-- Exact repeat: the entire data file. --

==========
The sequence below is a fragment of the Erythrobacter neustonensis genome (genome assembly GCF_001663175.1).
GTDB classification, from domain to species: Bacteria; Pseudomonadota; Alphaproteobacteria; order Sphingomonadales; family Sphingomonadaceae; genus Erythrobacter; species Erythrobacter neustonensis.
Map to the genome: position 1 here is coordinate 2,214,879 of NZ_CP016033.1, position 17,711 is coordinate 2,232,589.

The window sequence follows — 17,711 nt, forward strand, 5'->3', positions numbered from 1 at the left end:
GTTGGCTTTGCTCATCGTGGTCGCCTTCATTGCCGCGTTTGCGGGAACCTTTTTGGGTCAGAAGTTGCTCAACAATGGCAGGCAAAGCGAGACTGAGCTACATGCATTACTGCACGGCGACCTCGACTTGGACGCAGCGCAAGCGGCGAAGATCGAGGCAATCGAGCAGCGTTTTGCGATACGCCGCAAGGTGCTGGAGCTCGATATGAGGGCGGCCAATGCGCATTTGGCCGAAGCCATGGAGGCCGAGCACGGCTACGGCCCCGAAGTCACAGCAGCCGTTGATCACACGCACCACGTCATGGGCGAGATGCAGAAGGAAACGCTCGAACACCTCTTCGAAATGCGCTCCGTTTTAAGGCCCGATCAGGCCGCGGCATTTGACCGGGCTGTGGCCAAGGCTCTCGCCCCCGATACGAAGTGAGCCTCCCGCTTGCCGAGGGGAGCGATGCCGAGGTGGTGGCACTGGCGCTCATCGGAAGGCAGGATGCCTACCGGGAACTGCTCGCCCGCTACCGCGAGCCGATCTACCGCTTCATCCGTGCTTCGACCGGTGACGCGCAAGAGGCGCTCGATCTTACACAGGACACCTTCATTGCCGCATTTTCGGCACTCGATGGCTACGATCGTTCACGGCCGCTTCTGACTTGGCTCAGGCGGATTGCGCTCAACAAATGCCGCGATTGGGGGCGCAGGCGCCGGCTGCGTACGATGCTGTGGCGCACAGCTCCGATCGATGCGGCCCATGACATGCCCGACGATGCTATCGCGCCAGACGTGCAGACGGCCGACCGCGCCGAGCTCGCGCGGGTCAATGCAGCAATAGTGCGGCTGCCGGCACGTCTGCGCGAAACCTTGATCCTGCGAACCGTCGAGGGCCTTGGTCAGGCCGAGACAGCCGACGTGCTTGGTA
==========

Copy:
The sequence below is a fragment of the Erythrobacter neustonensis genome (genome assembly GCF_001663175.1).
GTDB classification, from domain to species: Bacteria; Pseudomonadota; Alphaproteobacteria; order Sphingomonadales; family Sphingomonadaceae; genus Erythrobacter; species Erythrobacter neustonensis.
Map to the genome: position 1 here is coordinate 2,214,879 of NZ_CP016033.1, position 17,711 is coordinate 2,232,589.

The window sequence follows — 17,711 nt, forward strand, 5'->3', positions numbered from 1 at the left end:
GTTGGCTTTGCTCATCGTGGTCGCCTTCATTGCCGCGTTTGCGGGAACCTTTTTGGGTCAGAAGTTGCTCAACAATGGCAGGCAAAGCGAGACTGAGCTACATGCATTACTGCACGGCGACCTCGACTTGGACGCAGCGCAAGCGGCGAAGATCGAGGCAATCGAGCAGCGTTTTGCGATACGCCGCAAGGTGCTGGAGCTCGATATGAGGGCGGCCAATGCGCATTTGGCCGAAGCCATGGAGGCCGAGCACGGCTACGGCCCCGAAGTCACAGCAGCCGTTGATCACACGCACCACGTCATGGGCGAGATGCAGAAGGAAACGCTCGAACACCTCTTCGAAATGCGCTCCGTTTTAAGGCCCGATCAGGCCGCGGCATTTGACCGGGCTGTGGCCAAGGCTCTCGCCCCCGATACGAAGTGAGCCTCCCGCTTGCCGAGGGGAGCGATGCCGAGGTGGTGGCACTGGCGCTCATCGGAAGGCAGGATGCCTACCGGGAACTGCTCGCCCGCTACCGCGAGCCGATCTACCGCTTCATCCGTGCTTCGACCGGTGACGCGCAAGAGGCGCTCGATCTTACACAGGACACCTTCATTGCCGCATTTTCGGCACTCGATGGCTACGATCGTTCACGGCCGCTTCTGACTTGGCTCAGGCGGATTGCGCTCAACAAATGCCGCGATTGGGGGCGCAGGCGCCGGCTGCGTACGATGCTGTGGCGCACAGCTCCGATCGATGCGGCCCATGACATGCCCGACGATGCTATCGCGCCAGACGTGCAGACGGCCGACCGCGCCGAGCTCGCGCGGGTCAATGCAGCAATAGTGCGGCTGCCGGCACGTCTGCGCGAAACCTTGATCCTGCGAACCGTCGAGGGCCTTGGTCAGGCCGAGACAGCCGACGTGCTTGGTA